His effective field goal percentage of 50.1 percent over the last 22 games is still below the league average. Westbrook's free throw rate has actually dropped over that time, even though he has taken a greater percentage of his shots at the basket. And his career-low free throw percentage (71 percent, down from 82 percent over the first nine years of his career) has his true shooting percentage at just 51.2 percent, also below the league average and his lowest mark since his second season in the league.

But it's been climbing since he changed his shot selection, and the Thunder offense has improved with its point guard. It didn't exactly break out on Dec. 11 (Dec. 12, PHL time), but the Thunder rank fourth offensively (111 points scored per 100 possessions) since then after ranking 24th (102) prior.

NBA.com/stats Video: Watch Westbrook shoot 10-for-14 from mid-range against Dallas on Dec. 31 (Jan. 1, PHL time)

TWO MORE THUNDER NOTES

1. The Thunder have allowed just 94.3 points per 100 possessions in 549 minutes with Steven Adams, Paul George and Andre Roberson on the floor together.

That's the lowest on-court DefRtg among the league's 250 most-used three-man combinations, with George, Roberson, Westbrook (95.1) ranking second and four other combinations of OKC starters in the top 12.

Roberson has been the biggest key to the Thunder's defense. They've allowed 11 fewer points per 100 possessions with him on the floor (96.6) than they have with him on the floor (107.7). That on-off DefRtg differential ranks *fourth among 292 players who have played at least 500 minutes this season. The Thunder went 4-4 and ranked 12th defensively over an eight-game stretch (from Jan. 1-16, PHL time) that Roberson missed with patellar tendinitis in his left knee.

* The three players with a bigger on-off DefRtg differential -- Detroit's Langston Galloway (-12.8), Dallas' Yogi Ferrell (-12.3) and Houston's Luc Mbah a Moute (-11.4) -- are all reserves, typically playing more minutes against opposing reserves.

George, meanwhile, leads the league (by a pretty wide margin) with 4.3 deflections per game. With George and Roberson on the floor together, Thunder opponents have committed 19.2 turnovers per 100 possessions, the highest opponent turnover ratio of the league's 250 most-used two-man combinations. And *64 percent (180/283) of those turnovers have been live balls.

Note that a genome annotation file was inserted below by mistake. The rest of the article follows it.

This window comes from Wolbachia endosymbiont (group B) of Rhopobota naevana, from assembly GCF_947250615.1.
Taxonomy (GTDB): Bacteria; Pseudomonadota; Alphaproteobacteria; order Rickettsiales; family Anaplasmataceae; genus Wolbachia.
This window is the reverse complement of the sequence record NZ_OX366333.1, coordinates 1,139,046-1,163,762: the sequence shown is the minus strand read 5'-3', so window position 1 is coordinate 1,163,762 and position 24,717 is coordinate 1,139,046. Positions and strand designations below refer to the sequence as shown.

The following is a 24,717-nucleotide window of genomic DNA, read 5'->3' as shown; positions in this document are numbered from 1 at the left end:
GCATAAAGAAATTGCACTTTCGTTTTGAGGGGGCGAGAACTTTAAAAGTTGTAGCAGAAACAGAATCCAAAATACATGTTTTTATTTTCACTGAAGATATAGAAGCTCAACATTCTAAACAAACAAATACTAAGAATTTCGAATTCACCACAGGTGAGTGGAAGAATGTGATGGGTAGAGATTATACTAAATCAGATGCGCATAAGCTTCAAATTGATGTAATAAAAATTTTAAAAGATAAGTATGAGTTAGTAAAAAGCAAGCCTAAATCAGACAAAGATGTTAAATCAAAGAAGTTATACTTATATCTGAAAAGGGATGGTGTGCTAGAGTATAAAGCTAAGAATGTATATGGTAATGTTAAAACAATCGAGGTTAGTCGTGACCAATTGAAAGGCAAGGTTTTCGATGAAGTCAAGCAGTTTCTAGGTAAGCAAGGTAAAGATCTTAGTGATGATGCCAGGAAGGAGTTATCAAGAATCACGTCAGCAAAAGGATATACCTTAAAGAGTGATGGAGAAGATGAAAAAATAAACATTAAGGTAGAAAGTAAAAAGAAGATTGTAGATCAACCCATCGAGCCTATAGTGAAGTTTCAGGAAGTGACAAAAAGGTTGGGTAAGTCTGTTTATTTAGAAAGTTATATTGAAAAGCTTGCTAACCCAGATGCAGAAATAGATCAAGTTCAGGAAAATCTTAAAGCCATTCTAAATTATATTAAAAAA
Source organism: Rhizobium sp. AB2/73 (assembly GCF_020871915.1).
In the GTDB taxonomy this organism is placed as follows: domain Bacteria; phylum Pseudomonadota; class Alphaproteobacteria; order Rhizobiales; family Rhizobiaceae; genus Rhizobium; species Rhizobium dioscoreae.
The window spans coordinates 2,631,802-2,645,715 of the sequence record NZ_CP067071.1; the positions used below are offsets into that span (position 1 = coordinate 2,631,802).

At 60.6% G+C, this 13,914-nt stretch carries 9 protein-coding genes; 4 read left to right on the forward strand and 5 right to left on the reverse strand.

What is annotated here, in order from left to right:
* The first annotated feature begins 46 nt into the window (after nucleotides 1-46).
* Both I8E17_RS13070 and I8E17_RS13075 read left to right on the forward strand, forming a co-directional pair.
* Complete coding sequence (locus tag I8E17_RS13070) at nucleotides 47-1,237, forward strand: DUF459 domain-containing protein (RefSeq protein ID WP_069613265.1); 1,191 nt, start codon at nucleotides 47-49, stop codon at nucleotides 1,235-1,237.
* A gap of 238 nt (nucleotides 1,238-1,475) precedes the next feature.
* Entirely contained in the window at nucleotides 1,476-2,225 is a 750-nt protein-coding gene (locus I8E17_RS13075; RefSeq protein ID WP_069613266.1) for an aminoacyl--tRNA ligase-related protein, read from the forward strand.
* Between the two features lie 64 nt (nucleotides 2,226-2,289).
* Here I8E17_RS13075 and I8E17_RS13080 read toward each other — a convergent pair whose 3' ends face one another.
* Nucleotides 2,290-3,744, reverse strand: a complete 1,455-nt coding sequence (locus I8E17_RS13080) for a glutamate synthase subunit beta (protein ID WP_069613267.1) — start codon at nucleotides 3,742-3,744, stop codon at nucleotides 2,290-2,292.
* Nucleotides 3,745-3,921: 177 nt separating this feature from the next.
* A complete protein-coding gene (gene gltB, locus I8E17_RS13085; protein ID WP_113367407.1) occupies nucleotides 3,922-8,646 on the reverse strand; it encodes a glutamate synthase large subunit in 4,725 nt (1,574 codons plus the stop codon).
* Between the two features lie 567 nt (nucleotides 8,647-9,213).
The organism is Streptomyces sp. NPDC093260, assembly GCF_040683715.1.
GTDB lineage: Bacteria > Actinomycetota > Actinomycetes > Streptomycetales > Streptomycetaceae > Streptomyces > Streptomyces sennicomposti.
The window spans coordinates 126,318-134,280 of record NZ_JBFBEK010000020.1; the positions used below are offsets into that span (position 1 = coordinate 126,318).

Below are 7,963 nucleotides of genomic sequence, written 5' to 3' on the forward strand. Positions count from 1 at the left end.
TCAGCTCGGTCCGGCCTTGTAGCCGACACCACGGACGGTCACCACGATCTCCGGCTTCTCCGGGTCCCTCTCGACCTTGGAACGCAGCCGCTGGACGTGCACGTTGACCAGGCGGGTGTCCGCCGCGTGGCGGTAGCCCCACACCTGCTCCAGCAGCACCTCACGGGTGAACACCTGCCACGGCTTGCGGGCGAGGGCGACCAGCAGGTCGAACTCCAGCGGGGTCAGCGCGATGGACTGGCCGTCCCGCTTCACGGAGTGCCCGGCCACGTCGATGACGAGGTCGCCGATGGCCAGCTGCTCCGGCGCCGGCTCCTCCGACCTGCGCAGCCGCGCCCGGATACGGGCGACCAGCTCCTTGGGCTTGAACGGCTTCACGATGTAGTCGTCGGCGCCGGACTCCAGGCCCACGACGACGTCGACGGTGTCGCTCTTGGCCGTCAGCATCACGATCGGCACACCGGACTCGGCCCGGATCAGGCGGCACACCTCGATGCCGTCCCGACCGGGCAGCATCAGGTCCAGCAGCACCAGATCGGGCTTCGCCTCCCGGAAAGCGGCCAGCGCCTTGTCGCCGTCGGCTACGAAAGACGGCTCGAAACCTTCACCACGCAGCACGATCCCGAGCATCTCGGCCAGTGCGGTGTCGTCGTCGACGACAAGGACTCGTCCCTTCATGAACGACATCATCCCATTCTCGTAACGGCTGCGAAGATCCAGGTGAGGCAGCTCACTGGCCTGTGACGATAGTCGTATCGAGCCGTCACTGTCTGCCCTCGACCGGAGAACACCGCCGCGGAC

* On average, just 53 percent of the league's turnovers have been live balls.

The Thunder defense is in the middle of the pack in opponent effective field goal percentage (15th), defensive rebounding percentage (14th), and opponent free throw rate (17th). But OKC leads the league in opponent turnover rate, thanks to its two wings that will both deserve First Team All-Defense consideration at the end of the season.

2. Adams has 57 more offensive rebounds (216) than defensive rebounds (159).

No other player that has grabbed at least 30 total rebounds this season has more offensive rebounds than defensive rebounds. And since the league started tracking offensive and defensive rebounds in 1973-74, only one player has ever averaged at least 7.5 rebounds per game (Adams has averaged 8.9), with more on the offensive end than on the defensive end. That was the Nets' Jayson Williams in 1997-98, who had three more offensive boards (443) than defensive boards (440). So Adams is on pace for maybe the most unique rebounding season ever.

Adams is a force on the offensive glass. He's the reason the Thunder lead the league in offensive rebounding percentage for a third straight season, despite the departure of Enes Kanter, who led the league in offensive rebounding percentage in 2015-16 and ranked fourth last season. Adams leads the league this season at 17.3 percent, the highest mark for any player in the last three years.

If you take second chance points out of every offense in the league to determine how efficiently they score on initial possessions, the Thunder rank 18th (and below average) in that regard. But the second chances have pushed them up to 11th (and above average) in overall offensive efficiency.

They would get a bigger boost if they were better at converting second chances into points. The Thunder have scored just *1.17 second chance points per offensive rebound, the second lowest rate in the league, better than only that of the Chicago Bulls (1.14). Adams ranks second in put-back field goal attempts, but 19th in put-back field goal percentage among 26 players with at least 50 attempts.

* This is not a perfect metric, because it doesn't account for team offensive rebounds (when the rebound goes out of bounds off the defensive team or the defensive team commits a loose-ball foul on the rebound).

On the other end of the floor, Adams has seen a drop in his defensive rebounding percentage each of the last three seasons, with Thunder bigs often allowing Westbrook to grab the ball and start the break. But the discrepancy between Adams' offensive boards and defensive boards is more about the increase on the offensive end of the floor than the decrease on defense.

And throughout his career, the Thunder have been a better defensive rebounding team with him on the floor than with him off the floor. That's more important than his individual rebounding numbers.

John Schuhmann is a staff writer for NBA.com. You can e-mail him here, find his archive here and follow him on Twitter.